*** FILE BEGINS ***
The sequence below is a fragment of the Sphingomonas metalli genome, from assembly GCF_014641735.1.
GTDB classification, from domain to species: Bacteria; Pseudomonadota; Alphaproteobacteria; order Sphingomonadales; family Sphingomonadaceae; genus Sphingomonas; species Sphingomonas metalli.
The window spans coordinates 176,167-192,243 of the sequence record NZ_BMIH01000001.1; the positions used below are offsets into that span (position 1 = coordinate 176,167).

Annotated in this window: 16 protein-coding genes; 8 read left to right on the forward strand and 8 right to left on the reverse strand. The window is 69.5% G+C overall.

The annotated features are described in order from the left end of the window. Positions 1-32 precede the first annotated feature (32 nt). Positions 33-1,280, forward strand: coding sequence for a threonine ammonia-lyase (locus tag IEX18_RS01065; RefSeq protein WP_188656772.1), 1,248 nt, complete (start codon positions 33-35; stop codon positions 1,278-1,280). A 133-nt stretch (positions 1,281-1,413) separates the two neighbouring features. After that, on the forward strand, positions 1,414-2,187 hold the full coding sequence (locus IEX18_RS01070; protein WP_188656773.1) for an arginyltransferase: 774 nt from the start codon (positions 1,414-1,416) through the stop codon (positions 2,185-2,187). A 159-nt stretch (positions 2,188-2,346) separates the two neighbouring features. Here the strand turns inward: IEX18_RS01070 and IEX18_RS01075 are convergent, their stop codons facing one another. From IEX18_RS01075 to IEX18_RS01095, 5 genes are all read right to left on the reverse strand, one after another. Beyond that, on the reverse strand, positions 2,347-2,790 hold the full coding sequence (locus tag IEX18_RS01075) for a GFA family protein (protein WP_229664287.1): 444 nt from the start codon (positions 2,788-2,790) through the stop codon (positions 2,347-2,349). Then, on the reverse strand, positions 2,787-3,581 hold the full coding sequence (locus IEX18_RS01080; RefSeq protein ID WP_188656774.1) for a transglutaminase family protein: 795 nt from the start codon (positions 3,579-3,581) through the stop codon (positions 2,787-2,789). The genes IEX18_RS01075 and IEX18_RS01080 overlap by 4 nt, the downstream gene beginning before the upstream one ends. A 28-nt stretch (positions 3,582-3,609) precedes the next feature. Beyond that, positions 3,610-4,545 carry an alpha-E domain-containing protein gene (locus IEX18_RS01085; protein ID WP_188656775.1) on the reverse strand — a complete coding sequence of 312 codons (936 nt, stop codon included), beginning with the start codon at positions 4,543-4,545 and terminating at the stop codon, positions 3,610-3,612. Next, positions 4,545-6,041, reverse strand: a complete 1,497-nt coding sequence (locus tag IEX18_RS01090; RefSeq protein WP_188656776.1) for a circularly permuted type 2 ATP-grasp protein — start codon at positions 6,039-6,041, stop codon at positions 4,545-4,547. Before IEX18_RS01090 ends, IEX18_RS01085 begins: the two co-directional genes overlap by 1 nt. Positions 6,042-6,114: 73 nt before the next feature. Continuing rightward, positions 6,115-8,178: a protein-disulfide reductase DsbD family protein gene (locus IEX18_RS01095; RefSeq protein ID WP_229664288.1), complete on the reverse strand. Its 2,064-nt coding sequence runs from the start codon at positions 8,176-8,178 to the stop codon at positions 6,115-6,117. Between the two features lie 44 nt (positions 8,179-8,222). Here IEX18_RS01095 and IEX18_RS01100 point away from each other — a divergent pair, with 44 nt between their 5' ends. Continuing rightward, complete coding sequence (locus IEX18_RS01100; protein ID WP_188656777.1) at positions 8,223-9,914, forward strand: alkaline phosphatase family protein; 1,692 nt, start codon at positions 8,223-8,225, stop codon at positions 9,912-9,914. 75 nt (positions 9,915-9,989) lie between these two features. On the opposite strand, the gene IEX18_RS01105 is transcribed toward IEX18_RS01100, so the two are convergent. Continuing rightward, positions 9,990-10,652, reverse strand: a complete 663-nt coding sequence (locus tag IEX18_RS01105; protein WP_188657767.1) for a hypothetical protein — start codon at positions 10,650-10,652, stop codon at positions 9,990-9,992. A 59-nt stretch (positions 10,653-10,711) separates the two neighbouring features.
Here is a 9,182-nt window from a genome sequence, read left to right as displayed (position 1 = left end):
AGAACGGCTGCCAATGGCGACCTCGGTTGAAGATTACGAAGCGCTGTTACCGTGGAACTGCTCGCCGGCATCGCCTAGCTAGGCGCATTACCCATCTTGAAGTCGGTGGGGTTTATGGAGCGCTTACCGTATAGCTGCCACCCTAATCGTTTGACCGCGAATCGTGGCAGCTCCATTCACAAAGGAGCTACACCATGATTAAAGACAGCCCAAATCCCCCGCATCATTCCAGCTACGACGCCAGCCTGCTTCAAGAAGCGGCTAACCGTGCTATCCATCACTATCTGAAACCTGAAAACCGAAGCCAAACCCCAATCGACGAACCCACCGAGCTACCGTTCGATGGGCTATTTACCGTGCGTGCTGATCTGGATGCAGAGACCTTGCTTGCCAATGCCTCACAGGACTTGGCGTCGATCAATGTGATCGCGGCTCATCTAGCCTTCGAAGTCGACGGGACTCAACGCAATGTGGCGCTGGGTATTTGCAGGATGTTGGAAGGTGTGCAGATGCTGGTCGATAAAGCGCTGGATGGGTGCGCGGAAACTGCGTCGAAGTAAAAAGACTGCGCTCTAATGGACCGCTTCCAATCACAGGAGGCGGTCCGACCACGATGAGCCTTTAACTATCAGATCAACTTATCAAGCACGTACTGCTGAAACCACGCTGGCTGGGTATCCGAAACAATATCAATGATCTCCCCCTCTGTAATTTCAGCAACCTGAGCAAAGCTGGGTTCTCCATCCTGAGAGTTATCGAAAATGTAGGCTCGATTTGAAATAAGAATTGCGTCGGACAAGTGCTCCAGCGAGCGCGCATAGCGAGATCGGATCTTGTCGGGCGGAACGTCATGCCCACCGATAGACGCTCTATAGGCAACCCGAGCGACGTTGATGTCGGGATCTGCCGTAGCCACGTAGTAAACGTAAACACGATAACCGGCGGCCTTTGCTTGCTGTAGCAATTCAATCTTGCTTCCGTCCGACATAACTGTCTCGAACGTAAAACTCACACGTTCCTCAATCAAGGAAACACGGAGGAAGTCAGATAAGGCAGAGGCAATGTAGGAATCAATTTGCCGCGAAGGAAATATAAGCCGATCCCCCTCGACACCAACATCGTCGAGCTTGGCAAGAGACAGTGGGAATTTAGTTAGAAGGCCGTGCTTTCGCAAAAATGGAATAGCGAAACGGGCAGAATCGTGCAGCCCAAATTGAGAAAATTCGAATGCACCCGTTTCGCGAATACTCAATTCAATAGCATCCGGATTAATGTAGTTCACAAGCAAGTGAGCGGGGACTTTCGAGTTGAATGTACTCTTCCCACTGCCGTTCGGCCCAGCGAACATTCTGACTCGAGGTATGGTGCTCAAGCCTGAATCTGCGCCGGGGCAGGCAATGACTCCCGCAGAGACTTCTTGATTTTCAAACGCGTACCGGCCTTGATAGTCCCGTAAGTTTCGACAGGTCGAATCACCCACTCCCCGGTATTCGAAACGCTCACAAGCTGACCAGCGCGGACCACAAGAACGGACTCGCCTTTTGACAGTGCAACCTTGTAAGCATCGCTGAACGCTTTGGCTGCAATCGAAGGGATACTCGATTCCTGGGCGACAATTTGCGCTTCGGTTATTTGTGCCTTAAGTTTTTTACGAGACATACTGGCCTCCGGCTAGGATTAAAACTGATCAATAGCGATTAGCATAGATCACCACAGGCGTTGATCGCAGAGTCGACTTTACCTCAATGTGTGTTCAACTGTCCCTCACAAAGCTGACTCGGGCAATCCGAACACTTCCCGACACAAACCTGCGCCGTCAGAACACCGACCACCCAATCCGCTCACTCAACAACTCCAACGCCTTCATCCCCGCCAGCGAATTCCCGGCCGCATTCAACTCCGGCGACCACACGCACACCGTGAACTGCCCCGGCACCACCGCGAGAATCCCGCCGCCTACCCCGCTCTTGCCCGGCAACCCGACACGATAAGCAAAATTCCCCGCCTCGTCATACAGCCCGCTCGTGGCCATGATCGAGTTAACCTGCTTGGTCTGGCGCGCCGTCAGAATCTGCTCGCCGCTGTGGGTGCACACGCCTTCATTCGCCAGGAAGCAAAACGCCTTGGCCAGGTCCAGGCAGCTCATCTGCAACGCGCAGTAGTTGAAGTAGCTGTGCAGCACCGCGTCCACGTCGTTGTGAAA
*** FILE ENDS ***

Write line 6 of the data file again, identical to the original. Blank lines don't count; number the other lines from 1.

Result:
Here is a 9,182-nt window from a genome sequence, read left to right as displayed (position 1 = left end):